Where do you fit in (be honest to yourself)? Do you know of people who fit in the other boxes? Where should you be? How should you get there?

Despite an H.R. Department, why do organisations have toxic people?

While there’s a lot of material out there on how to recruit the right person, the kind of leaders organisations must have, work culture, rules to communicate professionally; is it really used by H.R.? If the answer is “Yes”, then we wouldn’t have issues of people getting fired purely because of attitude or personality. The answer lies somewhere between a “Yes” and a “No”. H.R. probably does care but when met with the demands of business to fill positions requiring skilled employees, they may be forced to oversee a few areas related to personality traits. That’s when the organisation ends up with people who are difficult to work with “High Competence Low Value”.

What does Management think of toxicity?

This depends on the position of the employee in question. If the employee is in the ranks of middle level management, is able to deliver, meet deadlines, the Top Management may not care. All attitude related issues may be side-lined as inadvertent costs of getting the job done until someone decides to send a written complaint to H.R. or threatens to go to the labor court. That’s when Management will get rid of this highly competent low value performer and cut all ties so as not to be embroiled in “messy” affairs.

My advice to all reading the post

Do not tolerate toxic people. If you are experiencing toxicity in the office and it’s increasing your stress level, your ability to focus and deliver, then it’s time you speak up or move on. There’s no point in taking “crap” from anybody.

I know you’re thinking it’s easier said than done when you have a family who depends on you, the job market isn’t great or you’re skills are not scarce . In that case, speak to your boss or H.R. and discuss how you feel and how the person’s behavior is affecting you. Unless the person is totally shameless, the person will attempt to change.

I often wonder why people who are extremely good at their jobs remain silent and do not speak up for themselves. But this I guess has been the way of the world from time immemorial, hence the rise of dictators and creation of colonies.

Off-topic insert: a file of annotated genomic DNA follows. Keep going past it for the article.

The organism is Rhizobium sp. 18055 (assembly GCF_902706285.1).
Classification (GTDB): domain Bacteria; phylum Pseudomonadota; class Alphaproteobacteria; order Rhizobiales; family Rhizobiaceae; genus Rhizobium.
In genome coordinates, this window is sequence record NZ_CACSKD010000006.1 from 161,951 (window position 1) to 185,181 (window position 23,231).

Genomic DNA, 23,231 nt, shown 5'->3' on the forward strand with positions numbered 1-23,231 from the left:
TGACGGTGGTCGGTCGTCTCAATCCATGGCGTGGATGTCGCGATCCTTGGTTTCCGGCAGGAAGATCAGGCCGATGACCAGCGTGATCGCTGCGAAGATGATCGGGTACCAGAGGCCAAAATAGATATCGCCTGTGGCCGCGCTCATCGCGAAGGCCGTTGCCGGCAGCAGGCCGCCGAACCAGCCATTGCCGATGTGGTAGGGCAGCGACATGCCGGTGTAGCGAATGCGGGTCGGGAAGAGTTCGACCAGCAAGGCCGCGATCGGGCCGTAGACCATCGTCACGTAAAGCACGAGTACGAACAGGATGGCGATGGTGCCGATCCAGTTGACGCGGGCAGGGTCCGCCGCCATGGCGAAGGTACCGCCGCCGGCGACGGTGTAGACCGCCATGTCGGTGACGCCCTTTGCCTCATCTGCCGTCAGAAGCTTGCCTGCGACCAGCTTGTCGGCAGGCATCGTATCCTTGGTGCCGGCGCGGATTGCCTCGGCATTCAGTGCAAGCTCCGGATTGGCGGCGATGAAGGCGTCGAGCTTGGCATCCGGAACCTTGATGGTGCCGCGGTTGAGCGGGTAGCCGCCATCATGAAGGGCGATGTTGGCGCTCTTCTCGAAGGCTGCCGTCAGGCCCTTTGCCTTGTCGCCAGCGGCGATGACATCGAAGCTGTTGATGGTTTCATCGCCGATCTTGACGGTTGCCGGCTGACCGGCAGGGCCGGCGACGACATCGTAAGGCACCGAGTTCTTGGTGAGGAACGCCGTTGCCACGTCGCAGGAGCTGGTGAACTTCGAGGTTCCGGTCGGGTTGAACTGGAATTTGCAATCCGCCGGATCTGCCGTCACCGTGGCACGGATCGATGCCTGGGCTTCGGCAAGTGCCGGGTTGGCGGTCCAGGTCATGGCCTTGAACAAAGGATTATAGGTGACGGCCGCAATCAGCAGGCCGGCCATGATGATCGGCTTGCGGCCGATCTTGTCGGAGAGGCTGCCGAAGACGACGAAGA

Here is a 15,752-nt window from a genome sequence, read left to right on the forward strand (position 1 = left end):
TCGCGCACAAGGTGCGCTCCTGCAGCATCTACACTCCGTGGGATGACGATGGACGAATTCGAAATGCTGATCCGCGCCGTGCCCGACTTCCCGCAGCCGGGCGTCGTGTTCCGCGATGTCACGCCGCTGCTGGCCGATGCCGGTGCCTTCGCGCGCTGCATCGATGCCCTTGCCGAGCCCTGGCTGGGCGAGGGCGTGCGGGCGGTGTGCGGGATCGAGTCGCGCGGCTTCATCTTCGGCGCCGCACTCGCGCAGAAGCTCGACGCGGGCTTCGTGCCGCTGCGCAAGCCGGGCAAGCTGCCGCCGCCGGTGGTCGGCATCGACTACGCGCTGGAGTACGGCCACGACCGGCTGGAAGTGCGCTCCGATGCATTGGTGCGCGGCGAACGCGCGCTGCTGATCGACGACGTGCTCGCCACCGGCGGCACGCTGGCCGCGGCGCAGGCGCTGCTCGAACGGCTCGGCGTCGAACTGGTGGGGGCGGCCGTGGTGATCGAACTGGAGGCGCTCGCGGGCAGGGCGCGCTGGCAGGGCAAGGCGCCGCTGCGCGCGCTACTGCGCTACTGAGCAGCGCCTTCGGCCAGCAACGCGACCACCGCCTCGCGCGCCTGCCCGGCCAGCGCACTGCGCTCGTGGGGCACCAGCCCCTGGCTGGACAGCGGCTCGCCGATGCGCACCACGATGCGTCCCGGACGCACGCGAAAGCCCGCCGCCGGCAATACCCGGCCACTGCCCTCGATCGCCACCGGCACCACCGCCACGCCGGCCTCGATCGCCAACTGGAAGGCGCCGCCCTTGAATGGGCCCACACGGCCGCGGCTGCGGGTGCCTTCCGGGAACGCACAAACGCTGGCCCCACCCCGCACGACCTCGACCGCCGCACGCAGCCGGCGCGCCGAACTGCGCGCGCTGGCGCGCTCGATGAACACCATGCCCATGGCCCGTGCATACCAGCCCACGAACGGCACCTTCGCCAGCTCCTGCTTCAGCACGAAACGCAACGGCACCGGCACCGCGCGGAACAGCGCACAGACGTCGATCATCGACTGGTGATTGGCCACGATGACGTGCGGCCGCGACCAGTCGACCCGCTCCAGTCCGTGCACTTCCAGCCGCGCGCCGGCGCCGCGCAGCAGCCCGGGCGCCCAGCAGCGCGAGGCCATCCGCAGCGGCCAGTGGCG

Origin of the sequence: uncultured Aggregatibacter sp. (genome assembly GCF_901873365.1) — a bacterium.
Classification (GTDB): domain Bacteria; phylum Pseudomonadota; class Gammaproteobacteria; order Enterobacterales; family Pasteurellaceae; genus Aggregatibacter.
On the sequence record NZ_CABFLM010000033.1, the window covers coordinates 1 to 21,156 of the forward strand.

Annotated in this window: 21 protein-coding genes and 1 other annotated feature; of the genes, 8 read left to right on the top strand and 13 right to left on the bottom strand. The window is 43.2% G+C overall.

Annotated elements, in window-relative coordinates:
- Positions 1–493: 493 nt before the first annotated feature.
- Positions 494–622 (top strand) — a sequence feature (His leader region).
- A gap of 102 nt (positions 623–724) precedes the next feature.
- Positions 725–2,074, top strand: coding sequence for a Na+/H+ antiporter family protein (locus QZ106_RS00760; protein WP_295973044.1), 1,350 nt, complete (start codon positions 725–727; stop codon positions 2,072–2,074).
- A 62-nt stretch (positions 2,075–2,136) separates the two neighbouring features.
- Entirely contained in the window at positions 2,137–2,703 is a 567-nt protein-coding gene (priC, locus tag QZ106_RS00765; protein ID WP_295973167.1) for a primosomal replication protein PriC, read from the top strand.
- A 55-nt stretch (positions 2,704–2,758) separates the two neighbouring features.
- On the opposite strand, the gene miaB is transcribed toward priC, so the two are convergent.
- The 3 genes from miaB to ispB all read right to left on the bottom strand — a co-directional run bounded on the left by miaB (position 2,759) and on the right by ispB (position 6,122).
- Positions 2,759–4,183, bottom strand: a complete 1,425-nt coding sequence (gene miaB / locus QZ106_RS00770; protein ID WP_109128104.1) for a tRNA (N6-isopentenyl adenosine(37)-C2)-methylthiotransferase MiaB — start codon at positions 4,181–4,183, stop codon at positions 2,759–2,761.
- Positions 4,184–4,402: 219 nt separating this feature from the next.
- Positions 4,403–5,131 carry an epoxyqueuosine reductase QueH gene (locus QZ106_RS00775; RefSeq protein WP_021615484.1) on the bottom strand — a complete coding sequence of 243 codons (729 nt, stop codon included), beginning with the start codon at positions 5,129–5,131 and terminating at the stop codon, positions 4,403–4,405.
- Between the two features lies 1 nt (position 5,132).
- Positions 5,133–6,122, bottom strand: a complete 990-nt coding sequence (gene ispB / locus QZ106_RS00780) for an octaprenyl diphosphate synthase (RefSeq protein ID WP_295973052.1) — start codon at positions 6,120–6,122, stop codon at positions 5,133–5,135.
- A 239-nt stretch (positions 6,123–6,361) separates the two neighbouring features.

Remember nobody can put you down without Your permission. So next time you feel bullied or disrespected, don’t blame; take ownership.

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Copyright © 2018. lifeateacher.wordpress.com. All Rights Reserved.

21 Comments »

  1. That was a very insightful post, Smitha. Like you have already explained HR cannot look into every aspect of the candidate to make a decision on his/her recruitment, surely a competent person who can bring them better business and has more prospects of doing better will be taken into consideration first and then everything else. But whether an office setup or outside, every sort of people make it up, it is up to us to decide whether to put up with them or not.

    Liked by 1 person

      • To a large extent, Smitha, we do get paid for putting up with them, but there had been times when I would not. I have had a thin line of tolerance in that case. I must confess that it is not a great quality but I suppose one I thought helped me put up a stand and not let them get the feeling that they can just get away with it all. Are we not individuals too ? And if there were concerns with respect to the job it is another story altogether but it clearly is not the case as you have pointed out, so….

        Liked by 1 person

        • Me too Pranitha. I do not put up with madness if it touches me or my team but if it’s only something that comes my way then I find it better to avoid it to retain my sanity. They know you’re better and it makes them insecure. In such cases I let my work speak for me and then they hate me even more😀. As long as you’re sure about yourself, it shouldn’t bother you and when it doesnt bother us, they hate it. That’s the fun part to see them agitated.